Every weekend is located at different venues, and that makes a good opportunity to pool resources again. Which type of food ca we find there, and what do we need to bring? Can we travel together? Does anyone have a place to sleep… and so on.
The Second weekend starts with a regular Check-In. And after that, every design group gives their view on how the group is working out, and how the design is coming along. This is the first occasion where the participants themselves hold longer sessions. Usually they do a 30 min session on their group work. They also bring their own work and knowledge into the course through individual sessions, during this weekend. Teaching and learning has now started to be distributed, and merged together. As a course facilitator I slowly start to remove myself from the teaching processes. More and more, I tune into learning mode. The overall framework of the course is still my domain obviously.
The third course session is a four day event with limited facilities. Everyone sleeps in a tent or in a barn, and there is no “Indoors”. Cooking is done outside over a wood stove or fire, and there is only rainwater showers and an outhouse. The overall objective with the chosen place, is to consolidate the group further, and to show by example that Permaculture is all about collaboration and roles. And what better place to do that, than a place where the needs are few, but also very vital and obvious? Who gets firewood, who brings water, who cooks, who does the washing up… This is the weekend we learn a lot about human Core Needs; Listening and Observing, Food Growing, Eco-Building, Energy for Heating, Water Management, Understanding the Functions and Roles of Trees…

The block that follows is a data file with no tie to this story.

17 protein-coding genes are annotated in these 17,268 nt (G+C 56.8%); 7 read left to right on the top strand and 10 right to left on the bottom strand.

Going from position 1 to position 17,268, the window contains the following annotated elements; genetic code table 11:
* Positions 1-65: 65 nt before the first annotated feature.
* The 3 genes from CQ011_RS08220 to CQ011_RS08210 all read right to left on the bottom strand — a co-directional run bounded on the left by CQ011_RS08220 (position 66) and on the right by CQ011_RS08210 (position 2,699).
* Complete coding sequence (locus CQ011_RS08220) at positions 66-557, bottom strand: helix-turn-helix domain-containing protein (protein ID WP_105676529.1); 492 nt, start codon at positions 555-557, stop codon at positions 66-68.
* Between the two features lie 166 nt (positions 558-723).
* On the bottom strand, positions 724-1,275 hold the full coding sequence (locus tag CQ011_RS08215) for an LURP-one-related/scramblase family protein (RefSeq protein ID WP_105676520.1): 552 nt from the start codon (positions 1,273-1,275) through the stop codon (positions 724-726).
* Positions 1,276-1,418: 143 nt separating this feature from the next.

The fourth weekend is the most interesting from a collaborative point of view. Here we spend three full days visiting all the designed objects. Except for a Friday intro session, and a Sunday closing session, all activities are distributed to the different design groups. That includes almost all teaching, all facilitation, food, sleeping quarters, traveling and so on. That means that the learners decide on a very complex weekend schedule, in great detail, almost without my involvement. At this weekend I become both teacher and full time learner. And the participants move more and more from learners to co-teachers.
The last weekend is the real deal. This is when it might end, so we spend a lot of time evaluating. We also prepare for what might come, and build a unifying image around that. After evaluating, we also jump-start the second loop of the course Learning Cycle. We start Visioning once again, and we talk about the possibility of a group culture to come. We spend much of the weekend doing an inventory of needs, resources and limits, and set new aims for the group to keep meeting and maintaining itself, after the course is finished. This is when we see what collaborative learning succession is really about. We also work through different strategies and methods of holding Permaculture Introduction Courses.
The most recent PDC course set three dates and venues, and created its own information framework through a popular messaging service, and everyone was included! After they did that by themselves, I was invited to join. I humbly said no (Relinquish Power), and left that learning succession framework to itself, with more loose connections still available of course. Three people from the course are soon to hold an Introduction to Permaculture Weekend – collaboratively of course.
This years upcoming course will feature a few new human elements from the previous courses, and the long term aim is to have a PDC run regeneratively, by itself, with some of the new Permaculture learners taking on responsibilities to make the course strive and grow.
PDC Teacher, and Principal at Holma folkhögskola in Sweden. A school which is based on the Permaculture Ethics , and is a governed sociocratically.